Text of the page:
Product Code: GDHCER213-19
Allergic rhinitis (AR) is a chronic inflammatory condition of the nasal mucosa, caused by immunoglobulin E (IgE)-mediated early-phase and late-phase hypersensitivity responses (Scadding, 2015). AR symptoms include rhinorrhea, nasal obstruction and blockage, nasal itching, and repetitive sneezing (Scadding, 2015; National Health Services, 2019). It is being increasingly recognized that if AR is poorly managed, it can have a major impact on quality of life, emotional well-being, sleep, daily activities, and productivity. AR is also associated with considerable economic burden (Linneberg et al., 2016)..
GlobalData epidemiologists utilized county-specific studies published in peer-reviewed journals to build the forecast for the The report includes a 10-year epidemiological forecast for the diagnosed incident, 12-month diagnosed prevalent, and 12-month total prevalent cases of AR in the 7MM.
The following data describes epidemiology of AR. GlobalData epidemiologists forecast an increase in the diagnosed incident cases of AR in the 7MM from 5,621,030 cases in 2018 to 5,660,994 cases by 2028, at an AGR of 0.07% during the forecast period. The 12-month diagnosed prevalent cases of AR in the 7MM are expected to increase from 76,455,380 cases in 2018 to 77,778,250 cases by 2028, at an AGR of 0.17%. The 12-month total prevalent cases of AR are also expected to increase from 149,371,883 cases in 2018 to 151,702,573 cases by 2028, at an AGR of 0.16%. AR is more common in women than men and is more common in the younger age groups. These trends are reflected in GlobalData's forecast for the diagnosed incident cases, and prevalent cases for the 7MM.
- The Allergic Rhinitis (AR) Epidemiology Report and Model provide an overview of the risk factors and global trends of AR in the seven major markets (7MM: US, France, Germany, Italy, Spain, UK, and Japan).
- The report includes a 10-year epidemiological forecast for the diagnosed incident cases, 12-month total prevalent cases, and 12-month diagnosed prevalent cases of AR segmented by sex, and age (ages ≥5 years) in these markets. The 12-month diagnosed prevalent cases of AR are further segmented by severity (mild and moderate/severe), by type of allergen (grass pollen, birch pollen, cypress pollen, other tree pollen, ragweed pollen, other weed pollen, house dust mite), by comorbdities (asthma, atopic dermatitis, allergic conjunctivitis, pharyngitis, sinusitis, anxiety, depression), and by type of AR (seasonal and perennial).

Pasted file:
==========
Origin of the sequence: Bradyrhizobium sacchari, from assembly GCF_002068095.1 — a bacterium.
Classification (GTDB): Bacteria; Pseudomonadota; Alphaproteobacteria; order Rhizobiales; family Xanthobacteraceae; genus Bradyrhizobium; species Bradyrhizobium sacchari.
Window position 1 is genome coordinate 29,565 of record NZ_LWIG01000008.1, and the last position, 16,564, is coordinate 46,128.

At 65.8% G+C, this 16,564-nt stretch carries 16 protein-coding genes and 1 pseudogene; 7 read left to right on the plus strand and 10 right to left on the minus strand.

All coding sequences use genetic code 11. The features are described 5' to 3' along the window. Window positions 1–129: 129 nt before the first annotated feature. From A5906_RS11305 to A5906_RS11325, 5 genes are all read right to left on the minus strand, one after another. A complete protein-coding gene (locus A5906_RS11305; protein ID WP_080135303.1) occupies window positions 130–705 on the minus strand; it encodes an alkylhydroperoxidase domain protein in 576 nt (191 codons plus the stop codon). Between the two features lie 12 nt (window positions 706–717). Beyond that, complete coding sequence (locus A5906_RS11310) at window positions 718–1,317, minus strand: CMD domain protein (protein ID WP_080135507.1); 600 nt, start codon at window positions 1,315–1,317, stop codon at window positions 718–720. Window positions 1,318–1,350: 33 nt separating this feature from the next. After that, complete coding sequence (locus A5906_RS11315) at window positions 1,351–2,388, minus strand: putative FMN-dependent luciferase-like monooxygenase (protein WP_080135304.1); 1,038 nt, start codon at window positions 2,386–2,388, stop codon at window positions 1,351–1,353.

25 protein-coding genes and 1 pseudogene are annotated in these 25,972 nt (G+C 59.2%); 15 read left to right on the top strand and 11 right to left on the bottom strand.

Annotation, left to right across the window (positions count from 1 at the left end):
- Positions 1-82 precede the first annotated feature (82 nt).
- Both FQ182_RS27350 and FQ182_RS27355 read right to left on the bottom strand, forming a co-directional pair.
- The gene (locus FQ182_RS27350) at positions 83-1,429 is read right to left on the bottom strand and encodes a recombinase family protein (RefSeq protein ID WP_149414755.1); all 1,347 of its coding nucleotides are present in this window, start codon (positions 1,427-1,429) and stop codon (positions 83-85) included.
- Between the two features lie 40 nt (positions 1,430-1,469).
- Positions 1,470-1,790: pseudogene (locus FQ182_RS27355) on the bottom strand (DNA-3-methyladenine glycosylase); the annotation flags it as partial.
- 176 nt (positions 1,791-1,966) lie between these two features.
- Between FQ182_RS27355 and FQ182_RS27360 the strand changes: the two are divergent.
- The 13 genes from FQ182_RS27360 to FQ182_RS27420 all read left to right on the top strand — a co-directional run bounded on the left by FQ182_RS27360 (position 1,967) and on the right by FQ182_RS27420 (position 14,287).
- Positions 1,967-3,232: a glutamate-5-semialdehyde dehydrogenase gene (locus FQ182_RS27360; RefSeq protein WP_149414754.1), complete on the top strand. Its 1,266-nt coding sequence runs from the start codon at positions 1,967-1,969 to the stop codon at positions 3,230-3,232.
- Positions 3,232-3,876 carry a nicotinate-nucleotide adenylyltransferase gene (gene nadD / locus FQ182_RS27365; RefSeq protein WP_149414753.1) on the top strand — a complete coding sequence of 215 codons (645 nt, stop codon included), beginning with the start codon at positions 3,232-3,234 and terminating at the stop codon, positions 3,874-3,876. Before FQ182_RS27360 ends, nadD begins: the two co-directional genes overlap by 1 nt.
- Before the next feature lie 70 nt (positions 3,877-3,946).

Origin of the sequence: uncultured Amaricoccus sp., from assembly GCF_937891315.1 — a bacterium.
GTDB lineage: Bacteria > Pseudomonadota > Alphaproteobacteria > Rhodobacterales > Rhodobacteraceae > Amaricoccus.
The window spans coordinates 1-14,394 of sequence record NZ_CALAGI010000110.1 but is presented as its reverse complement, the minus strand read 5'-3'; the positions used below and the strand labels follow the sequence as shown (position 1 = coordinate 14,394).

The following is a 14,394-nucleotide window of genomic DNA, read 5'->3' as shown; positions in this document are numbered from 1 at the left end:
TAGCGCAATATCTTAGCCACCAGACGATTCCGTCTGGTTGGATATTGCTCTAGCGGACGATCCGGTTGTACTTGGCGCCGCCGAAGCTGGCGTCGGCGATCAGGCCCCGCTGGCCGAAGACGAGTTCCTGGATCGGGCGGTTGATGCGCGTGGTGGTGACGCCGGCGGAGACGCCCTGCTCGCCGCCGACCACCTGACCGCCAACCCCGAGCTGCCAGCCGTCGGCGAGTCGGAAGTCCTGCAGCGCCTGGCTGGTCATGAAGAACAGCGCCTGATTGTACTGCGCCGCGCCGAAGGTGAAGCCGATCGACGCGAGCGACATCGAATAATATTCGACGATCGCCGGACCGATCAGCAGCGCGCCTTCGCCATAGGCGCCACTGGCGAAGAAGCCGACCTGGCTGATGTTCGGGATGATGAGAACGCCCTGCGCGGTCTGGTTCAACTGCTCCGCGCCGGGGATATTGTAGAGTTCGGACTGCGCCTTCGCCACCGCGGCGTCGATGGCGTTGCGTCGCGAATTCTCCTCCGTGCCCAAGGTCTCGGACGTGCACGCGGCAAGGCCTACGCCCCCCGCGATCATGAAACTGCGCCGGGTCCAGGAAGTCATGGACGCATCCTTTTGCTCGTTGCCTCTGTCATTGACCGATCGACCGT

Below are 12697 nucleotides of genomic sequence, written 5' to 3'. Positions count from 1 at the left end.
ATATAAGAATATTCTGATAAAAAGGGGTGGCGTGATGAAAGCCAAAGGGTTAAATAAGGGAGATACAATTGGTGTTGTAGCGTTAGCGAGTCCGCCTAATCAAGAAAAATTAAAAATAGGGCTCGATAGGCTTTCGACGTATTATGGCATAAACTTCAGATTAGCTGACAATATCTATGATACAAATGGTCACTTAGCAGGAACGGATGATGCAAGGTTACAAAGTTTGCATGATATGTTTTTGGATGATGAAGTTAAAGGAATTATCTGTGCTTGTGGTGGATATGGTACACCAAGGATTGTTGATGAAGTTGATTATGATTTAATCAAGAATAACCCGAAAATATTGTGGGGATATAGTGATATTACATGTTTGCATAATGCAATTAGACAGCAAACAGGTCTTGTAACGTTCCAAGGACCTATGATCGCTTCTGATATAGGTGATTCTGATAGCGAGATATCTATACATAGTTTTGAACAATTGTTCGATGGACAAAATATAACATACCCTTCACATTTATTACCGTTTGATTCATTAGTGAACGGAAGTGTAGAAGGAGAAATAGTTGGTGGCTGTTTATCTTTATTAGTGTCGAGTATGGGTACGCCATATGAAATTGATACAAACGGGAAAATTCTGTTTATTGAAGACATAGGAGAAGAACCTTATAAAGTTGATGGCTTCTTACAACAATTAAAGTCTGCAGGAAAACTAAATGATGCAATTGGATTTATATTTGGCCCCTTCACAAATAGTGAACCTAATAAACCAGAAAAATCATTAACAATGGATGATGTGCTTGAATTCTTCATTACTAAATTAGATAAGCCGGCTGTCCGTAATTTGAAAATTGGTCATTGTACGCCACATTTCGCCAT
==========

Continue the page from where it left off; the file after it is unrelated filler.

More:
- The allergic rhinitis epidemiology report and model were written and developed by Masters- and PhD-level epidemiologists.
- The Epidemiology Report is in-depth, high quality, transparent and market-driven, providing expert analysis of disease trends in the 7MM.
- The Epidemiology Model is easy to navigate, interactive with dashboards, and epidemiology-based with transparent and consistent methodologies. Moreover, the model supports data presented in the report and showcases disease trends over a 10-year forecast period using reputable sources.
Reasons to buy
The Allergic Rhinitis Epidemiology series will allow you to -
- Develop business strategies by understanding the trends shaping and driving the global allergic rhinitis market.
- Quantify patient populations in the global allergic rhinitis market to improve product design, pricing, and launch plans.
- Organize sales and marketing efforts by identifying the age groups and sex that present the best opportunities for allergic rhinitis therapeutics in each of the markets covered.
- Understand magnitude of allergic rhinitis population by severity at diagnosis.
Table of Contents
1 Table of Contents
- 1.1 List of Tables
- 1.2 List of Figures
2 Allergic Rhinitis: Executive Summary
- 2.1 Related Reports
- 2.2 Upcoming Reports
- 3.1 Disease Background
- 3.2 Risk Factors and Comorbidities
- 3.3 Global and Historical Trends
- 3.4 Forecast Methodology
- 3.4.1 Sources
- 3.4.2 Forecast Assumptions and Methods
- 3.5 Epidemiological Forecast for AR (2018-2028)
- 3.5.1 Diagnosed Incident Cases of AR
- 3.5.2 Age-Specific Diagnosed Incident Cases of AR
- 3.5.3 Sex-Specific Diagnosed Incident Cases of AR
- 3.5.4 12-Month Diagnosed Prevalent Cases of AR
- 3.5.5 Age-Specific 12-Month Diagnosed Prevalent Cases of AR
- 3.5.6 Sex-Specific 12-Month Diagnosed Prevalent Cases of AR
- 3.5.7 12-Month Diagnosed Prevalent Cases of AR by Severity
- 3.5.8 12-Month Diagnosed Prevalent Cases of AR by Type of Allergen
- 3.5.9 12-Month Total Prevalent Cases of AR
- 3.5.10 Age-Specific 12-Month Total Prevalent Cases of AR
- 3.5.11 Sex-Specific 12-Month Total Prevalent Cases of AR
- 3.6 Discussion
- 3.6.1 Epidemiological Forecast Insight
- 3.6.2 Limitations of Analysis
- 3.6.3 Strengths of Analysis
- 4.1 Bibliography
- 4.2 Primary Research - KOLs Interviewed for This Report
- 4.3 About the Authors
- 4.3.1 Epidemiologist
- 4.3.2 Reviewers
- 4.3.3 Global Director of Therapy Analysis and Epidemiology
- 4.3.4 Global Head and EVP of Healthcare Operations and Strategy
- 4.4 About GlobalData
- 4.5 Contact Us
- 4.6 Disclaimer
List of Tables
- Table 1: Risk Factors and Comorbid Conditions Associated with AR
- Table 2: 7MM, 12-Month Diagnosed Prevalent Cases of AR b Type of Allergen, N, Both Sexes, Ages ≥5 Years, 2018
List of Figures
- Figure 1: 7MM, Diagnosed Incident Cases of AR, N, Both Sexes, Ages ≥5 Years, 2018 and 2028
- Figure 2: 7MM, 12-Month Diagnosed Prevalent Cases of AR, N, Both Sexes, Ages ≥5 Years, 2018 and 2028
- Figure 3: 7MM, 12-Month Total Prevalent Cases o